Cardiovascular Endurance is Your Choice With Every Workout

Developing endurance is all about attitude, it’s putting in full effort. I’ve seen two people participate in the same workout, at conclusion one is drenched with sweat and completely spent wale the other has had a mild workout. I’m not saying you should put every once of energy, in every move you make during a workout; oh wait a minute, yes I am! Now, I will proceed that statement by saying if your just starting a program to get into shape, start slow. The biggest mistake beginner instructors and practitioners make when starting a fitness program is attempting to jump into an advanced session. This subjects the beginner to two main problems, 1) discouragement, inability to complete the routine with good form puts the focus on failure. If we feel we failed at a task over and over it’s difficult to stay motivated. 2) Injury,   when the body is not prepared for the exercise to much strain could be put on the joints, ligaments and mussels causing injures. Success comes from small consistent achievements, start you fitness program with 30 to 40 minutes of moderate activity and build from there.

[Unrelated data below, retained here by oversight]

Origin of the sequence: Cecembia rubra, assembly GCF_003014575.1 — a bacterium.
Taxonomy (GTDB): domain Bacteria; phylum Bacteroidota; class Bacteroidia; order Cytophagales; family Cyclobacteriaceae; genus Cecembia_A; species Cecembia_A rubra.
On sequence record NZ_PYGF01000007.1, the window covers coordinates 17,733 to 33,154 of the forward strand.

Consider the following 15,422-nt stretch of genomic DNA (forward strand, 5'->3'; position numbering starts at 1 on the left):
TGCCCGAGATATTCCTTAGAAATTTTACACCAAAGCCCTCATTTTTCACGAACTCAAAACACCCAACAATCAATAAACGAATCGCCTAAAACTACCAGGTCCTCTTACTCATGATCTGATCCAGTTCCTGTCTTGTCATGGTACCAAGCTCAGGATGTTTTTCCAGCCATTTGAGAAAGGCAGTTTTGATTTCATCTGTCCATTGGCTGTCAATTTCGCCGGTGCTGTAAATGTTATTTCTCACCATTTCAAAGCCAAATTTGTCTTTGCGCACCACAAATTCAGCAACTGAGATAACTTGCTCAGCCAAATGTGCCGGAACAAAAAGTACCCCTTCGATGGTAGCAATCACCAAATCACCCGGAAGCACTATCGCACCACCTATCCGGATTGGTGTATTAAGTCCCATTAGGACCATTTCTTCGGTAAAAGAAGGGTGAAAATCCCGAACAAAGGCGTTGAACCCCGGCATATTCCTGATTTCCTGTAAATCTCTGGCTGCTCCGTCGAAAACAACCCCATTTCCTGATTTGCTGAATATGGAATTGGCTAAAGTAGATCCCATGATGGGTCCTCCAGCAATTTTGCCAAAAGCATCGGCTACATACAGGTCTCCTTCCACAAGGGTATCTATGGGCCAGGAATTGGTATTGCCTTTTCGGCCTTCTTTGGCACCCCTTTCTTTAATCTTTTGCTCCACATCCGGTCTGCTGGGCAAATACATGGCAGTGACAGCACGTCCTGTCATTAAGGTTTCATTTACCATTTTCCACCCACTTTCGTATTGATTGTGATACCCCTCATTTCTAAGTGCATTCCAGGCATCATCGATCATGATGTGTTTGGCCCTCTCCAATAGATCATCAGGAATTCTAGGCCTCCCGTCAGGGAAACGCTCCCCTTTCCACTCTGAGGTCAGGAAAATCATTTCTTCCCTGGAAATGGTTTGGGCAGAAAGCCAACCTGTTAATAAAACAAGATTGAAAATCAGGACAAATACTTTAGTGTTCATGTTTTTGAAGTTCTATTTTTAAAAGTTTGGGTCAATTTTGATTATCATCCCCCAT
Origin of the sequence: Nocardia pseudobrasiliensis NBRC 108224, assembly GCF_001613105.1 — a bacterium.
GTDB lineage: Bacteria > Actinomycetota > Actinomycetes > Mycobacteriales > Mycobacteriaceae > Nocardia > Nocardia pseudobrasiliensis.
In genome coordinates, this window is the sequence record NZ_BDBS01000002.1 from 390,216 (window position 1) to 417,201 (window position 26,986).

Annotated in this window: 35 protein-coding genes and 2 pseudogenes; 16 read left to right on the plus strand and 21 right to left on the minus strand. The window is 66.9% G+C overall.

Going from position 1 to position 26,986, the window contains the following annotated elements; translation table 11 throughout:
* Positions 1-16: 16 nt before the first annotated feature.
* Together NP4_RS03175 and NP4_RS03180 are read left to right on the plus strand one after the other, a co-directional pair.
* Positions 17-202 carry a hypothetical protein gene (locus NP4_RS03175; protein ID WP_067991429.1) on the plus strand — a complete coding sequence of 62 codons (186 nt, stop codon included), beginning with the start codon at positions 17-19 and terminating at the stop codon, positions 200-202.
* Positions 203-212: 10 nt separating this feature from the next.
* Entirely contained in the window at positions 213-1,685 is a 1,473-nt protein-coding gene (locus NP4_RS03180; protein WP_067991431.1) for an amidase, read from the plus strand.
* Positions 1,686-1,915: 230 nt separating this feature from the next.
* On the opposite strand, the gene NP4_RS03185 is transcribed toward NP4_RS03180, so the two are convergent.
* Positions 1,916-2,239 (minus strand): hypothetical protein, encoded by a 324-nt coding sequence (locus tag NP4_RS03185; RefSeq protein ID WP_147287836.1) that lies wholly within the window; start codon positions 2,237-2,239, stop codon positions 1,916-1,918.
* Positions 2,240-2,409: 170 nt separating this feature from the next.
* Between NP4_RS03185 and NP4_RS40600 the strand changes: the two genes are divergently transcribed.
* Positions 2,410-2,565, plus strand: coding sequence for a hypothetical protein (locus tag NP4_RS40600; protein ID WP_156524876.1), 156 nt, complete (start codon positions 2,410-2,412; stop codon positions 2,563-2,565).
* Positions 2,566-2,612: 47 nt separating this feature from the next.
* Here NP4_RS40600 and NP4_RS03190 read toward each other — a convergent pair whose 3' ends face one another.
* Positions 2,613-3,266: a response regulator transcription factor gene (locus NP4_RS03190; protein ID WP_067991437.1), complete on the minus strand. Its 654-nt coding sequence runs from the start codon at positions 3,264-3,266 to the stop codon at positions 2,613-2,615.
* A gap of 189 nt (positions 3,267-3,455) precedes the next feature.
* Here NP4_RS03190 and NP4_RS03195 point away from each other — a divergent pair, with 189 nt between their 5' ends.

Check out our fitness curriculum